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Everyday Conversions: Attiya Ahmad

Highlights from Dr. Attiya Ahmad’s talk at the John Hope Franklin Center as part of our weekly Wednesdays at the Center series.

 

Why are domestic workers converting to Islam in the Arabian Peninsula and Persian Gulf region? In this talk, Dr. Attiya Ahmad presents us with an original analysis of this phenomenon. Using extensive fieldwork conducted among South Asian migrant women in Kuwait, Ahmad argues domestic workers’ Muslim belonging emerges from their work in Kuwaiti households as they develop Islamic piety in relation—but not opposition—to their existing religious practices, family ties, and ethnic and national belonging. Their conversion is less a clean break from their preexisting lives than it is a refashioning in response to their everyday experiences. In examining the connections between migration, labor, gender, and Islam, Ahmad complicates conventional understandings of the dynamics of religious conversion and the feminization of transnational labor migration while proposing the concept of everyday conversion as a way to think more broadly about emergent forms of subjectivity, affinity, and belonging.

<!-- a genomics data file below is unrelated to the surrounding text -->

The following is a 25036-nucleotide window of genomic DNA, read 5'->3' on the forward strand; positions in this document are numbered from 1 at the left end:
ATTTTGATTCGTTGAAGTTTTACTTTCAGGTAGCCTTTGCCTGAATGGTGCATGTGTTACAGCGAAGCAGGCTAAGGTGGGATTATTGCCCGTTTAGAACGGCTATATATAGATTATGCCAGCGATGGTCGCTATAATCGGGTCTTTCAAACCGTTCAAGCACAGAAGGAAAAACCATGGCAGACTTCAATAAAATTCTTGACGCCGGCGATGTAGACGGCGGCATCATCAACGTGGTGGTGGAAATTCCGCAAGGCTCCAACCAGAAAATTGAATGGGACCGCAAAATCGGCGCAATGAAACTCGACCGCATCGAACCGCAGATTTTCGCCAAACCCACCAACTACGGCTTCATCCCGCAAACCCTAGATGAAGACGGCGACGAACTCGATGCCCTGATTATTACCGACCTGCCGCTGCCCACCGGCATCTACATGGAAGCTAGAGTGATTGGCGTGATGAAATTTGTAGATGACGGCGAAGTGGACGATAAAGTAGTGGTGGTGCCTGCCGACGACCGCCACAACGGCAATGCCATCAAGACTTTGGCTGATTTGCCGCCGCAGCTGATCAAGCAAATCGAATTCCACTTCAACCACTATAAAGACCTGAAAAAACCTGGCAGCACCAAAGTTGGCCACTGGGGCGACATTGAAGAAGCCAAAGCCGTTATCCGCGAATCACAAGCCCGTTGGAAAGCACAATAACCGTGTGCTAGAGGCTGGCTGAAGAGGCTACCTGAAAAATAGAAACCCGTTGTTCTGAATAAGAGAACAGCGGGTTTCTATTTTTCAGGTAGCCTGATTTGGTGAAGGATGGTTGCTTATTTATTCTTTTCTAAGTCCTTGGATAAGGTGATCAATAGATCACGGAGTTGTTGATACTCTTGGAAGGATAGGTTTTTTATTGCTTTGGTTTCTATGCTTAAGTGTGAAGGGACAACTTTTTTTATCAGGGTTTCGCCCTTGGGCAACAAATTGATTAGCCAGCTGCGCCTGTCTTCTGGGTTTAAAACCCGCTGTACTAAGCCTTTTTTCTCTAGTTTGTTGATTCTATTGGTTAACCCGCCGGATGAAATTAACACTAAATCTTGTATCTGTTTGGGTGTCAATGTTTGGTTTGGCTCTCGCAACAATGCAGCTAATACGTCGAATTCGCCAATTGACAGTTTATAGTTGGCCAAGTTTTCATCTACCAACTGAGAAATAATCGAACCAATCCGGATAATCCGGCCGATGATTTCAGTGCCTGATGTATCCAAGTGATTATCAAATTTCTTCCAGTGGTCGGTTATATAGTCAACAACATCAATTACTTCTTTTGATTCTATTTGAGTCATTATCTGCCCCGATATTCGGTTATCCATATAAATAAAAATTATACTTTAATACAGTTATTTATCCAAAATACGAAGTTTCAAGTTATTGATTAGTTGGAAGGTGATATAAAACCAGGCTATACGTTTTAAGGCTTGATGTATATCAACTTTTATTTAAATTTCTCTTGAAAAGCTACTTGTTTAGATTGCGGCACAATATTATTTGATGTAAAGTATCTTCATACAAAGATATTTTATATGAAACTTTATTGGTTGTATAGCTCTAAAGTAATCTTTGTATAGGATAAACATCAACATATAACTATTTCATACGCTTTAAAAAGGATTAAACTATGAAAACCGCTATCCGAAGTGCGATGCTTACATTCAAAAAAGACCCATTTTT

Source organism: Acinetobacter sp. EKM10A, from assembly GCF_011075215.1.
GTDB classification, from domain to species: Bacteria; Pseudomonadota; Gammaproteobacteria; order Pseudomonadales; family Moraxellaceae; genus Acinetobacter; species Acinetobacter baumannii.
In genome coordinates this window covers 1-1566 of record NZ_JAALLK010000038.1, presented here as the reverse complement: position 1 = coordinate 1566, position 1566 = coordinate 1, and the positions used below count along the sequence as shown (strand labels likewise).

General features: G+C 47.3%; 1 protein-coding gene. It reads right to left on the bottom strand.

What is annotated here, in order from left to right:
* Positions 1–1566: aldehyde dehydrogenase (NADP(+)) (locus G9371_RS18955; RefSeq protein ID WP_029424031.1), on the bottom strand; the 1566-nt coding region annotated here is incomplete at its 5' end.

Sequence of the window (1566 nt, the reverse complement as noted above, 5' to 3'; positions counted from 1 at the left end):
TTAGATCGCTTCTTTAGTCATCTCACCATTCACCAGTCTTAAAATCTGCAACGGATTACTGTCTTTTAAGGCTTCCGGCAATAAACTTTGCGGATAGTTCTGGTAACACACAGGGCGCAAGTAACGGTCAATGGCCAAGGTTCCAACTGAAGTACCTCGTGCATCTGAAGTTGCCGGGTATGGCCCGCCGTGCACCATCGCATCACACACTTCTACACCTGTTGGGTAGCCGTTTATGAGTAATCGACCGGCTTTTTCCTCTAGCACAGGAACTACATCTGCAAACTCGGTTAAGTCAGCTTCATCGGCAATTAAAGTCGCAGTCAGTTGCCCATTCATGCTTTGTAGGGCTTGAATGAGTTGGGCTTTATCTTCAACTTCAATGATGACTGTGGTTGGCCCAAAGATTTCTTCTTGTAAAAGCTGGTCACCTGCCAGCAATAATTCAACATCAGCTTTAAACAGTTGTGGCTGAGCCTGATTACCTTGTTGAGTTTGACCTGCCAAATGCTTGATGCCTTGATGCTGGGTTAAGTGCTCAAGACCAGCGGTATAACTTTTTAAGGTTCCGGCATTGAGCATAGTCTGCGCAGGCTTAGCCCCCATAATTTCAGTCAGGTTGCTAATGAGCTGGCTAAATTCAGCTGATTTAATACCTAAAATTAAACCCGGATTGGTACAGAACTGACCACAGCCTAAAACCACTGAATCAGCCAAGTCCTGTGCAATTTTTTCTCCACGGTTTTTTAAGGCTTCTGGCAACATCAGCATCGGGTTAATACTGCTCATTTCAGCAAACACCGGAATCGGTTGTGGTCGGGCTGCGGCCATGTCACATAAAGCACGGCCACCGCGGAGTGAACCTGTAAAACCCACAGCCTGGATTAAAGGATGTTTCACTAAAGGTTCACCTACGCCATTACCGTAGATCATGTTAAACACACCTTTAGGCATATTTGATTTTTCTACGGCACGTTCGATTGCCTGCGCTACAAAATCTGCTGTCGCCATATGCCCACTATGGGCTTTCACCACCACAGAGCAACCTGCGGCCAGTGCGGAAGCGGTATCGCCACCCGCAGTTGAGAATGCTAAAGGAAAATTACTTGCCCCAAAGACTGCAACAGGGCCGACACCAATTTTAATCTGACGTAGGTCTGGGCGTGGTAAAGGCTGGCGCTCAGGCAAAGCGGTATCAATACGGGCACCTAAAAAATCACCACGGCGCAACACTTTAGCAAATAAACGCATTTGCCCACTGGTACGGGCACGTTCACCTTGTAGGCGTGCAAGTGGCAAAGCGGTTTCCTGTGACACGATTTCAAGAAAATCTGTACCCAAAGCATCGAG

Dr. Attiya Ahmad is an Associate Professor of Anthropology and International Affairs at The George Washington University. Broadly conceived, her research focuses on the gendered interrelation of Islamic reform movements and political economic processes spanning the Middle East and South Asia, in particular, the greater Arabian Peninsula/Persian Gulf and Indian Ocean regions. Dr. Ahmad is a Ph.D. from Duke University and recently published her first book, “Everyday Conversions: Islam, Domestic Work and South Asian Migrant Women in Kuwait” (Duke University Press, 2017). Dr. Ahmad is currently examining the development of global halal tourism networks.

This event is presented by the John Hope Franklin Center and the Duke University Middle East Studies Center.

Islamic Mysticism – Fall 2017

Course numbers: AMES 373S, ETHICS 373S, ICS 380S, RELIGION 373S

Course attributions: CCI, EI, CZ

Course Description:

This course explores the mystical dimension of Islam, with a bold, poetic, and mystical emphasis on the legacy of human and Divine love.   No background is needed.

Themes explored in this class include the tradition of love poetry of Rumi and Hafez, the various meditative techniques, Sufi poetry and music. We will also explore the controversies surrounding Sufism in the contemporary scene ranging from attacks on Sufism from Muslim fundamentalists to the destruction of Sufi shrines by ISIS and Wahhabis.

Professor biography:

Professor Omid Safi is an award-winning professor in the department of Asian and Middle Eastern Studies, and the director of the Duke Islamic Studies Center.

 

 

 

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